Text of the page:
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Olga Tokarczuk: the perfection of imprecise forms

2023-03-28T09:00:35.630Z


'Jacob's books', a weighty work in awarding the Nobel to the author inspired by the life of Jacob Frank, a Jew who converted to Islam and set himself up as a Messiah, has the material but not the form of the historical novel


A scrutinizer of mysteries, a patient spy on the beliefs and delusions of people over time, Olga Tokarczuk, 2018 Nobel Prize for Literature, had already shown a special talent for the singular and the anomalous in her stories and in her sixth novel,

The Wanderers.

A group of people try to avoid unhappiness by becoming nomads.

"Fluidity, mobility, illusion" is what characterizes them as civilized;

“barbarians do not travel”, occupy destinations, invade.

to those

wanderers

Moderns are fascinated by maps, like Tokarczuk, who wandered through Asia and the antipodes rereading Carl Jung.

Another of his favorite authors is Philip K. Dick and, like him, he says he feels like a magpie that patrols the streets and takes trinkets, candy wrappers, sometimes even an engagement ring to the nest.

Olga absorbs people's stories and turns them into her own experiences, changing her point of view.

She thus envisions a free mind that looks to a side that few feel encouraged to look at.

Apart from realism, digging beyond the epidermis of phenomena and what is apparent, this Polish writer born to freethinking and anti-communist parents in the winter of 1962 in Sulechów —a town closer to Berlin than to Warsaw—, who worked as a psychologist clinic (“I quit when I found out I was just as neurotic as my patients”),

Anthem

.

In his books, everything is questioned and that cosmic doubt remains sounding like a vibration of the light that filters through his pages.

There are no judgments and no satire.

His fictions are wandering specimens, exquisitely imprecise.

We never know where he wants to take us and that makes his writing a serious matter.

The Books of Jacob

, the great

tour de force

in which Tokarczuk immersed himself for eight years, opens in 1752. At that time, the so-called Res Publica, which brought together Poland, Lithuania and Ruthenia —the westernmost region of present-day Ukraine— was the great “Jewish paradise” of the world.

Two hundred years later it would be hell for millions of them, especially lower Silesia, where our author lives, a lover of dogs and an enemy of hunting (see

Spotok

, Agnieszka Holland film based on her seventh novel), vegetarian and reviled by the Catholic patriarchy that pervades her country.

Reverse numbered pagination, the novel begins on page 1064 with the agony of an old woman.

Yenta, who remains between life and death, sees from the air what is happening around her family and is narrated in the present tense, thus highlighting the visibility and rhythm of the narrative.

Italo Calvino asked the novel of the new millennium for lightness, speed and visibility.

Well here we have them.

In addition to the accuracy and multiplicity in the description of situations, places and lives.

All this thanks to the multiple narrator, who observes and writes letters and chronicles about the illusion that afflicts the followers of Jacob Frank.

This charismatic Jew endowed with various talents, including storytelling,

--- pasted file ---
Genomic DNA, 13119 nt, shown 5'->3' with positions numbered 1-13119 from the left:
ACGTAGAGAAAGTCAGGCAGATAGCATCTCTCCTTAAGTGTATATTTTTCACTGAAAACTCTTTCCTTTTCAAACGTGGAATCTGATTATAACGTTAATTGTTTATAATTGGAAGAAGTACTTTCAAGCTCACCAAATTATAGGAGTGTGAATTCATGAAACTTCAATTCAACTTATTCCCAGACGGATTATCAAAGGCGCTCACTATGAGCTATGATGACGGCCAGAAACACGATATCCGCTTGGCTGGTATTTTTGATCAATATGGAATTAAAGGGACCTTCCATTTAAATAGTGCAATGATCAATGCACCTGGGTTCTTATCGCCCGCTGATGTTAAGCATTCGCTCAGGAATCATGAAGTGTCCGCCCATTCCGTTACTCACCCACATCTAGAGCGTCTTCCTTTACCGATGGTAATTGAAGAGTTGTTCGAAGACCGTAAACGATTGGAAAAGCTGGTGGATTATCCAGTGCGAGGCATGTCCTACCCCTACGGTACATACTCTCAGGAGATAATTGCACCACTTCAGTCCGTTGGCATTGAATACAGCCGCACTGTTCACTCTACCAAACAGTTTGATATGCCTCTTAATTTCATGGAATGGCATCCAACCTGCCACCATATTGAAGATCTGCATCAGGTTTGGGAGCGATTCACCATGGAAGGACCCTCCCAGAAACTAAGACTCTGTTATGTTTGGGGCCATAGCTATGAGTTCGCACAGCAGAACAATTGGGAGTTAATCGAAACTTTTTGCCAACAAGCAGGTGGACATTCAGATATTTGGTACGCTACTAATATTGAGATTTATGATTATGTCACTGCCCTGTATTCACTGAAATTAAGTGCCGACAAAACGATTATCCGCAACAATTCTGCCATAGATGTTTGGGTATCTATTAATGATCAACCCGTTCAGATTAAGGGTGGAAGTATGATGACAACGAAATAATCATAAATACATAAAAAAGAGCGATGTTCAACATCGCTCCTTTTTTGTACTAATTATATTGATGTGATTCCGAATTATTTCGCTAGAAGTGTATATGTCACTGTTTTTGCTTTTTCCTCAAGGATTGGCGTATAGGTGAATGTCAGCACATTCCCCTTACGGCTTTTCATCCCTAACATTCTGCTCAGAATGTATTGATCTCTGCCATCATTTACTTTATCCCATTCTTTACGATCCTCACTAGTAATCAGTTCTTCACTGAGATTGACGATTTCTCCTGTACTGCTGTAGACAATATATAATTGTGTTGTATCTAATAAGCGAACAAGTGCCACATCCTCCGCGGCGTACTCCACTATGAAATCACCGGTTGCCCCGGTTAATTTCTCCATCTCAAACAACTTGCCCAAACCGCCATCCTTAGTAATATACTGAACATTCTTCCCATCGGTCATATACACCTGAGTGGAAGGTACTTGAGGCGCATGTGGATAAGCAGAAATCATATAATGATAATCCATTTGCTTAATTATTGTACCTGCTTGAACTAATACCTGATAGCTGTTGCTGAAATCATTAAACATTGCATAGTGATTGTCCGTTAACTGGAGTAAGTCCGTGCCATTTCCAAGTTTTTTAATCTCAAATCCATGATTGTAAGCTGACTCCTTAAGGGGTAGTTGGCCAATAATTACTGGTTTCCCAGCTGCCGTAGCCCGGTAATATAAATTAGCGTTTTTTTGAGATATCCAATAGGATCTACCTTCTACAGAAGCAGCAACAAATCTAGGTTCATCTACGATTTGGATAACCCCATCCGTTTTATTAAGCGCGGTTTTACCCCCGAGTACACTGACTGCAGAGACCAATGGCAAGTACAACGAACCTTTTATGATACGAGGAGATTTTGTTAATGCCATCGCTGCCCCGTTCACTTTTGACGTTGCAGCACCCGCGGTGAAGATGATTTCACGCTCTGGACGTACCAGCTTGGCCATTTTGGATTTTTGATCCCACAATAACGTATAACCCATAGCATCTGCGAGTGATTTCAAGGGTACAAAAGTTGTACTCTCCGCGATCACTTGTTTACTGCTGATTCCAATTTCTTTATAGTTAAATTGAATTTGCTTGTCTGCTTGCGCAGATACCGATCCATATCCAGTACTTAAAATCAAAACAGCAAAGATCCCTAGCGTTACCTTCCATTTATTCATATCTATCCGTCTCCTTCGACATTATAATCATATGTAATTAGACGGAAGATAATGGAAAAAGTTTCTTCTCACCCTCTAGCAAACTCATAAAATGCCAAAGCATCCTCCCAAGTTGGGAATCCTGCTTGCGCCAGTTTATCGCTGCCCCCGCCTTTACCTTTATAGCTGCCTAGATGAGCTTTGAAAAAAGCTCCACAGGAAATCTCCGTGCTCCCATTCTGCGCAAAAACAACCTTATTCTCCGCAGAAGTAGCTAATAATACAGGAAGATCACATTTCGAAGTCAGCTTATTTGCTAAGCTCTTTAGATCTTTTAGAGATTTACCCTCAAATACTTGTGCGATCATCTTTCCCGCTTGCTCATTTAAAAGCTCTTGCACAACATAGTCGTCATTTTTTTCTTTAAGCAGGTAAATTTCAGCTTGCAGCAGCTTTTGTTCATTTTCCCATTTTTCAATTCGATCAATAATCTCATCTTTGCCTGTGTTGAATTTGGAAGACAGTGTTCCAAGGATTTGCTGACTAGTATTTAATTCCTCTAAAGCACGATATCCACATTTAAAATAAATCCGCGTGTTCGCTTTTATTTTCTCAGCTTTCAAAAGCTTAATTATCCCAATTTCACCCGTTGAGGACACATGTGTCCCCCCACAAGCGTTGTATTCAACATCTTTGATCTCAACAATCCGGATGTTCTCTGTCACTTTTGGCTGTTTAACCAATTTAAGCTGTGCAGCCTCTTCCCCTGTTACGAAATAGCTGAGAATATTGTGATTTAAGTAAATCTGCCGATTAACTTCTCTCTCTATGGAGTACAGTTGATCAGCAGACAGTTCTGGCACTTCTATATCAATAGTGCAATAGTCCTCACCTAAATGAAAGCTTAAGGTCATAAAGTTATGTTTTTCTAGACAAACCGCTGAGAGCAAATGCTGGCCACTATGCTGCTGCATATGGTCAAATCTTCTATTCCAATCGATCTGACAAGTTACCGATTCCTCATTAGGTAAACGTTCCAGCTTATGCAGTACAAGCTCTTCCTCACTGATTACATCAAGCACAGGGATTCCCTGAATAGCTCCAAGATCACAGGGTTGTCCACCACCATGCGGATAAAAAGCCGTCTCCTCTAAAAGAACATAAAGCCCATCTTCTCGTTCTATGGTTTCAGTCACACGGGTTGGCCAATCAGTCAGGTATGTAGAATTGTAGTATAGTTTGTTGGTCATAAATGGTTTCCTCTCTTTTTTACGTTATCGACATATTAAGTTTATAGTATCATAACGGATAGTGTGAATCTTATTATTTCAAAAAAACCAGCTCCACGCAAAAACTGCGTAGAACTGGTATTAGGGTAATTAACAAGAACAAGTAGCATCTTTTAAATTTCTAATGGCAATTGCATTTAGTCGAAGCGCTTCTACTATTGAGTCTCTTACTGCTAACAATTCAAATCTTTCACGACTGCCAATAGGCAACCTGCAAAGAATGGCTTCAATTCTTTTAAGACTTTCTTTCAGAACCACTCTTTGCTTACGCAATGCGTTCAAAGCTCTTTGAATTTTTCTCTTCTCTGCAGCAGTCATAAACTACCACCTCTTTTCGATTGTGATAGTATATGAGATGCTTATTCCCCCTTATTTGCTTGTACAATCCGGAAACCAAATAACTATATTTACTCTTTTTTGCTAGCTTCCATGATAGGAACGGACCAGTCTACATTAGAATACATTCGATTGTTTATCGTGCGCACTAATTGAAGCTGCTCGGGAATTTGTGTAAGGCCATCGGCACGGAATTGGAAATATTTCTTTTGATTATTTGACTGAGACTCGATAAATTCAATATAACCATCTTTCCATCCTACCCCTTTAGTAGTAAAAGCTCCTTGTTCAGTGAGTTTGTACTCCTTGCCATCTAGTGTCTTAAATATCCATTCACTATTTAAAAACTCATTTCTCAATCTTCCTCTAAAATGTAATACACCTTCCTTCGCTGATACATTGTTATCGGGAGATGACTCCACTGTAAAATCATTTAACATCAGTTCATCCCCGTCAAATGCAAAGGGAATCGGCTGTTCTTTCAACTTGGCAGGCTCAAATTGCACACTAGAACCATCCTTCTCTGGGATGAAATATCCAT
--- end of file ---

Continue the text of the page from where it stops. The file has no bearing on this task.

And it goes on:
he converts to Islam, does business in Izmir and Istanbul, and suddenly sets himself up as a savior, as a Messiah.

Frank encourages his followers —who already form a diverse court of miracles that ranges from libertarian orgy to the strictest submission to his authority— to convert to Christianity.

Fame will lead him to the palaces of Vienna and his beautiful daughter, Ewa, will be one of the Emperor's favorites.

His fictions are wandering specimens: we never know where he wants to take us and that makes his literature a serious matter.

And all this happened, however unlikely it may seem.

Here we have Jacob leading a bizarre movement that inflames Hebrew hearts, infuriates the rabbis of the Talmud, and pleases the bishops, who hope to swell hundreds of thousands of Jews in their flock thanks to him.

It is a serious matter that Tokarczuk presents to us.

And he deploys it lightly, flying nonchalantly from here to there like a good magpie.

If Francoism had taken root in that vital European area, the subsequent history could have been different, at least with regard to the Holocaust.

As PK Dick, who fictionalized a Nazi world after Hitler's victory in the war, would say, History serves to show us what could have been and was not.

From the historical novel, this original work, here translated with impeccable care, has the material but not the form.

Multiple points of view trace a variegated map of imprecise shapes that confuses as much as it fascinates.

There are many troupes and voices of women, “the slaves of the world”, and they really were for Frank, who suckled the breasts of the young nurses at his court in Offenbach.

In our hands we have a clairvoyant and provocative novel in which characters and minimal details of the landscape and props flow like the Dniester river: the faithful Nachman, Ewa, the "brothers", the doctor Ascher, and that long-suffering Poland, "the place most unusual on earth."

In the

Book of Mist

In the first of seven in a work that some may find endless, the poet Druzbacka writes to her friend Father Benedykt that literature is "the perfection of imprecise forms."

At least it is Jacob's books, a work that had a lot of weight in awarding the Nobel to Olga Tokarczuk.

In other words, "a singular form of knowledge": different from all the others, which transforms without ever dying, like Yenta.

Find it in your bookstore

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Source: elparis

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